In the mean time, people have long been enthusiastic on discovering the underling principles behind data in the hope to, for example, better understand the movement of market price or help the diagnosis of illness based on patient symptoms. These problems are generally specified as regression problems in which one wants to approximate the distribution of the data or classification problems in which data points are to be given different labels and a variety of learning systems have been developed to model the important features embedded in the data. Since most systems have multiple parameters to be adjusted and their performance depends heavily on choosing the right parameter values, optimization techniques could also play a significant role in these areas.


III. How to Solve Them?
While the best solutions may be worked out manually or through exhaustive search in some simple situations, computerized optimization techniques are required to handle most nontrivial problems mainly due to the size and multimodality of the search space. Furthermore, many problems have inherent constraints that must be satisfied and multiple criteria to be met. As a result, good optimization techniques should not only be able to evaluate candidate solutions hundreds of thousands times faster than human thanks to the power of modern computer systems but also employ intelligent mechanism to guide the searching in order to solve challenging problems in practical time.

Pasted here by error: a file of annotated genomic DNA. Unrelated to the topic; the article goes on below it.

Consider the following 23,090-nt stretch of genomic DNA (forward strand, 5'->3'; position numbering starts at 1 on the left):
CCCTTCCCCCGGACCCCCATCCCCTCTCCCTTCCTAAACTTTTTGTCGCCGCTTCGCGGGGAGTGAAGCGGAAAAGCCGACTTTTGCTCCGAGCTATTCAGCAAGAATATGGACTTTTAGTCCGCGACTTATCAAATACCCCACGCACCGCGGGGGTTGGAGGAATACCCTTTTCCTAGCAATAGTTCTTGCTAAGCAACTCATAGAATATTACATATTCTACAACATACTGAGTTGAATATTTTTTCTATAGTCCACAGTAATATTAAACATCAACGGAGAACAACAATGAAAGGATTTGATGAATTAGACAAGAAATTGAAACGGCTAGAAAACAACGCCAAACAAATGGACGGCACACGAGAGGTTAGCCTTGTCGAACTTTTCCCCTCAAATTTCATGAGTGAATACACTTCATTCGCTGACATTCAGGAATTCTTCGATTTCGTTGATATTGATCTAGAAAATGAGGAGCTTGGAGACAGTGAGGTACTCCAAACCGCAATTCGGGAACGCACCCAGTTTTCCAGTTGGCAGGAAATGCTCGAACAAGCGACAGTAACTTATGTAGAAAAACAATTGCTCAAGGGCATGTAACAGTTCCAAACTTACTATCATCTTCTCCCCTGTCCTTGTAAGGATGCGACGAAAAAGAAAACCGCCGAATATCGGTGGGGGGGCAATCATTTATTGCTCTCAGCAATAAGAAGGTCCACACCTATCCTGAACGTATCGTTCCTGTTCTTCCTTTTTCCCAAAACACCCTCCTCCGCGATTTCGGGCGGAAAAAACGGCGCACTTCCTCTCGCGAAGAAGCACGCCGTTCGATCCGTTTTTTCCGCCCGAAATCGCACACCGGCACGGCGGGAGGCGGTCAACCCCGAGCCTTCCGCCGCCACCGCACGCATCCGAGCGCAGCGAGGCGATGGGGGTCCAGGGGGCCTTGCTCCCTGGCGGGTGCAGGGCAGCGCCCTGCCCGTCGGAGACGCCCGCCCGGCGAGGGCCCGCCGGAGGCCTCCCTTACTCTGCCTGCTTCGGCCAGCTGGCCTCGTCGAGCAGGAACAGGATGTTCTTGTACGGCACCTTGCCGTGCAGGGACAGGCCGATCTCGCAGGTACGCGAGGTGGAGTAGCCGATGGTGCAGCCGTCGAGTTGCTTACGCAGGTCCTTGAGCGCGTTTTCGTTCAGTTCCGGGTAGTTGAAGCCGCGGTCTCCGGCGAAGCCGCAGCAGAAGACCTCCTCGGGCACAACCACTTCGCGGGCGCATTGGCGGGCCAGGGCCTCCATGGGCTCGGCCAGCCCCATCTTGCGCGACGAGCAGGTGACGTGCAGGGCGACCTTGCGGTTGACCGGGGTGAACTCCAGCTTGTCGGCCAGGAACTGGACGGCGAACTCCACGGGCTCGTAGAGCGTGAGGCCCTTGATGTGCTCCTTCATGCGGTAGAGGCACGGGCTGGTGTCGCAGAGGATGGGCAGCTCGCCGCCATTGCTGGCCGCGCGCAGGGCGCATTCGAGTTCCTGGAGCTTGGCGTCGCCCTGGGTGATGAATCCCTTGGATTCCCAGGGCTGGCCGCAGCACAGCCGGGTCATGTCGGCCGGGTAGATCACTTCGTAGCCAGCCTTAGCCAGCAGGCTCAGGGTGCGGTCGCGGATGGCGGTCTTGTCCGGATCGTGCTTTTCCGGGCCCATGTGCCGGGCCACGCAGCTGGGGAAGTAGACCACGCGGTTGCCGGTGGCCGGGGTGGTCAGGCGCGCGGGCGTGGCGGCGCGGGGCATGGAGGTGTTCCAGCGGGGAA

Despite of the existence of a wide variety of optimization problems that may look quite different from each other, the good news is that many of them could be tackled using techniques under a unified framework. This means that it is not compulsory to invent brand new approaches for each new problem, although certain level of customization may be helpful. The reason is that, during optimization, each problem is transformed into a landscape in the mathematical space similar to its counterpart in the physical world with each dimension representing a variable and an additional dimension indicating the performance. Consequently, the process of optimization is like wondering on the landscape to look for the highest peak, without worrying about the realistic meaning of the problem.